For those of you who have asked about the piece on The National website claiming there is a poll showing an increase in SNP support since Yousaf became leader, that doesn't seem to be true.  They appear to have taken a tiny Scottish subsample from a GB-wide poll and presented it as "a poll".  I winced when I saw that, I hope they don't make a habit of it.


  1. As I said, a relative drubbing - the only way to win is to give voters motivation for voting SNP. Does the SNP have the clear purpose necessary to motivate the Scots ?

  2. They were warned.The voting public wanted Kate Forbes but in the name of a radical progressive agenda the SNP party machine wanted Humza.
    Labour will be in the lead for Westminster by the end of the year.
    Anyone who pointed out the folly of electing Humza was immediately labelled a transphobe or homophobic bigot.
    Just hope Humza is ditched before he does anymore damage to the cause of Independence

  3. This could be the turning point in Scotland, the first sign that many of the public have had it with the SNP. This is the legacy of Sturgeon, eight years of taking us for mugs, and many have had enough, I can't blame them. One thing we now know is that we cannot leave the SNP in charge of the yes movement, that has to become a separate entity that pushes the SNP and other indy parties to get us independence. I think the SNP called wolf too often.

  4. Kick the bums out. Anyone but SNP next year.

  5. Just a word in support of WT above.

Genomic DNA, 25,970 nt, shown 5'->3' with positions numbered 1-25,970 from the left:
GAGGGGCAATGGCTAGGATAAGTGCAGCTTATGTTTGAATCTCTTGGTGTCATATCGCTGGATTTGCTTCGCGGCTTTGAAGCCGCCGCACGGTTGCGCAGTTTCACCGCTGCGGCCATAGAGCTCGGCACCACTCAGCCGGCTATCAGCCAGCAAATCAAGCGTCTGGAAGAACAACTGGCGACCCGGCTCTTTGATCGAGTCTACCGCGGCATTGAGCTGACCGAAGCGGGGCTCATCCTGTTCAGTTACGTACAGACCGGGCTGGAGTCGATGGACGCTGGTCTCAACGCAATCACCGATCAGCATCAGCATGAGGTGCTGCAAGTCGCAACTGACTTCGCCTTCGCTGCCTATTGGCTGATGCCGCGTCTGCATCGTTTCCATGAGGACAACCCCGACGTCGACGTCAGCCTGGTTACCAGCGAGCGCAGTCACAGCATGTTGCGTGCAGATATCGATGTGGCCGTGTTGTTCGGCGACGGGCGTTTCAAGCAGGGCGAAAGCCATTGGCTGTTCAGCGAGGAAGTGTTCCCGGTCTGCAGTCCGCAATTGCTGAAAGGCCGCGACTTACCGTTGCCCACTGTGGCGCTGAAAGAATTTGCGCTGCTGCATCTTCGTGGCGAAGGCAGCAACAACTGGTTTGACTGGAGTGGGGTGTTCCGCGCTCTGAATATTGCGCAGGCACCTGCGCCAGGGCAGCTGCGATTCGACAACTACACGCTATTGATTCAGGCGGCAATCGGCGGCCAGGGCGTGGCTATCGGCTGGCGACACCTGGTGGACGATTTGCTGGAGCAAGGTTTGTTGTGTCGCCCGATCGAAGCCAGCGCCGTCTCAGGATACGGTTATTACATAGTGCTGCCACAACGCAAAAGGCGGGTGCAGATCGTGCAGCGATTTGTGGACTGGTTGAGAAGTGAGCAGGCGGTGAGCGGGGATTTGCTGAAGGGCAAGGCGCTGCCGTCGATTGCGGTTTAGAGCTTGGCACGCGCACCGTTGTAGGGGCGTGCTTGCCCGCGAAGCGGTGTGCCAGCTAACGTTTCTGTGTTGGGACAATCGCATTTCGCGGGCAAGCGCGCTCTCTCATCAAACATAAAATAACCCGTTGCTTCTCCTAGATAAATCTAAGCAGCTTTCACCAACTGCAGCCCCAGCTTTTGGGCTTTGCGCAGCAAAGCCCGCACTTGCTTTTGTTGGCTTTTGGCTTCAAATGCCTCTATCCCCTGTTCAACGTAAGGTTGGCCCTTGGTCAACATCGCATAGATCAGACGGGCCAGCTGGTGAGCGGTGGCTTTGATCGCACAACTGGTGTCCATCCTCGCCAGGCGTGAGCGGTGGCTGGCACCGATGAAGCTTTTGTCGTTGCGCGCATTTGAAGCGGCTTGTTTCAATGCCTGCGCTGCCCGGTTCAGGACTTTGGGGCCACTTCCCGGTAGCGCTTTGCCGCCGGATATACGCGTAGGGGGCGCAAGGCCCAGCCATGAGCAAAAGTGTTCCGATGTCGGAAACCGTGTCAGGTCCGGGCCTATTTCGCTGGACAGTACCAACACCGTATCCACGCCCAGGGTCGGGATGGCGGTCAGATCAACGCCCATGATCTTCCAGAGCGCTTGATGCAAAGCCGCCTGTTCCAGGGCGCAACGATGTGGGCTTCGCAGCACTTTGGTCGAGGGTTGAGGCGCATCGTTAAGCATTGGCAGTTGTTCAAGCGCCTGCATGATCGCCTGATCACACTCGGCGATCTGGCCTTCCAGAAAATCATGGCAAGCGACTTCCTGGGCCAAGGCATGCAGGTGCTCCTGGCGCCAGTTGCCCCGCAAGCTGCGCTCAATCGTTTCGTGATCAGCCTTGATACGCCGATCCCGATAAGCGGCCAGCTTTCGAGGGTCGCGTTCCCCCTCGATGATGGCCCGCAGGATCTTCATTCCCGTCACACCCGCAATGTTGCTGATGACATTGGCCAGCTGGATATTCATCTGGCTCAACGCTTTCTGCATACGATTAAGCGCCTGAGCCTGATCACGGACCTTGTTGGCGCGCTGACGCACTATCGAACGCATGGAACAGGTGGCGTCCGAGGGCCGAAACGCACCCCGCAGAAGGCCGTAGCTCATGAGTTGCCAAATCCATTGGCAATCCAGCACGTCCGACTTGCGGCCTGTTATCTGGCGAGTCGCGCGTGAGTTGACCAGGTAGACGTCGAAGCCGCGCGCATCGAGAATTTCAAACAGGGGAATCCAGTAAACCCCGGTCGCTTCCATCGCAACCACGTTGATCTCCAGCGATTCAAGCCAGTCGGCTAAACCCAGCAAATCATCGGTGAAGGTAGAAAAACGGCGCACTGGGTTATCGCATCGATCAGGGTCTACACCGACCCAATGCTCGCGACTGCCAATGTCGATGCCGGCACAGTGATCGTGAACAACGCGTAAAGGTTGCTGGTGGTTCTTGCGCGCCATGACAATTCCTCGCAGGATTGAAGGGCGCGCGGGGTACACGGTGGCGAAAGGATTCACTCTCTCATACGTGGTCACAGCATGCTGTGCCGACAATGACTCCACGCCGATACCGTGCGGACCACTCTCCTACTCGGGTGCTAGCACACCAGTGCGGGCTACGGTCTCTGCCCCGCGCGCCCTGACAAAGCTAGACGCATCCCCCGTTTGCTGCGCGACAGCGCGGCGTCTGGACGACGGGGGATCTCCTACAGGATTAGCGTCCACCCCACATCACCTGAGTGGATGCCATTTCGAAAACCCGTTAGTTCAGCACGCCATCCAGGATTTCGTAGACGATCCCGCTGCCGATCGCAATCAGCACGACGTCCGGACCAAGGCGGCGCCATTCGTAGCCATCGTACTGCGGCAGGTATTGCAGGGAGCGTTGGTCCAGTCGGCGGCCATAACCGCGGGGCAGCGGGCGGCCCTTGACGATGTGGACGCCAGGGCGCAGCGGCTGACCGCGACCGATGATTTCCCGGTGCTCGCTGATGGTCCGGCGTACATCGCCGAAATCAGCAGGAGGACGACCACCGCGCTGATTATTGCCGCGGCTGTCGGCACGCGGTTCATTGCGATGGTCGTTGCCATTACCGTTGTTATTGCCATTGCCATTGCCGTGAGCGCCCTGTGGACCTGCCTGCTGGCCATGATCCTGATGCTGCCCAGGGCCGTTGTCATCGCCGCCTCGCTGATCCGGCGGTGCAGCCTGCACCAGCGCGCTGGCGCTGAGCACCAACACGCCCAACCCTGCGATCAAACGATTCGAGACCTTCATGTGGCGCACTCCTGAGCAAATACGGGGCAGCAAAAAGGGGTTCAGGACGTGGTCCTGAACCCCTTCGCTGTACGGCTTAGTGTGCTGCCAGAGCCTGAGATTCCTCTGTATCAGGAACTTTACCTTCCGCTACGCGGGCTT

It's going to be essential that the YES movement does two things:
    * remain active on the streets and in the communities;
    * retain full independence from the SNP - the tentacles of bureaucratic control will soon be active if they are not already.

  6. This poll suggests that some Labour voters are pro independence

    1. That's always been the case. A quarter has been typical in opinion polls and it'll almost certainly be even higher now.

  7. Replies
    1. There is only one April fool and that is the self declared polling expert Scottish Skier who fell for the poll that apparently validates Yousaf based on a tiny number of people. Skier a liar and a numpty.

  8. After a longish period where the overlap was relatively considerable, support for YES and the SNP are obviously increasingly two different things - danger is that there is lagged effect here that also ultimately undermines independence support too, as the SNP and Humza are increasingly tarnished and perhaps defeated. Being out of power - if that does happen - also potentially diminishes independence support. Vicious circle perhaps from here. Why Alba is best bet

  9. On the up side, going back to James' post yesterday the "rabbits in the headlights" may be tested very quickly.

    One thing that the HY & the SNP needs to get sorted quickly is the differences between day-to-day operations (running govt) and projects (next election, independence campaign). I honestly don't believe that HY has run anything in his professional life, nor has he had to sit down and develop a detailed plan. He's always been in the SNP when it has been easy. Now it's going to be difficult.

    If these figures are repeated in the next poll, then that's verification that he's the problem.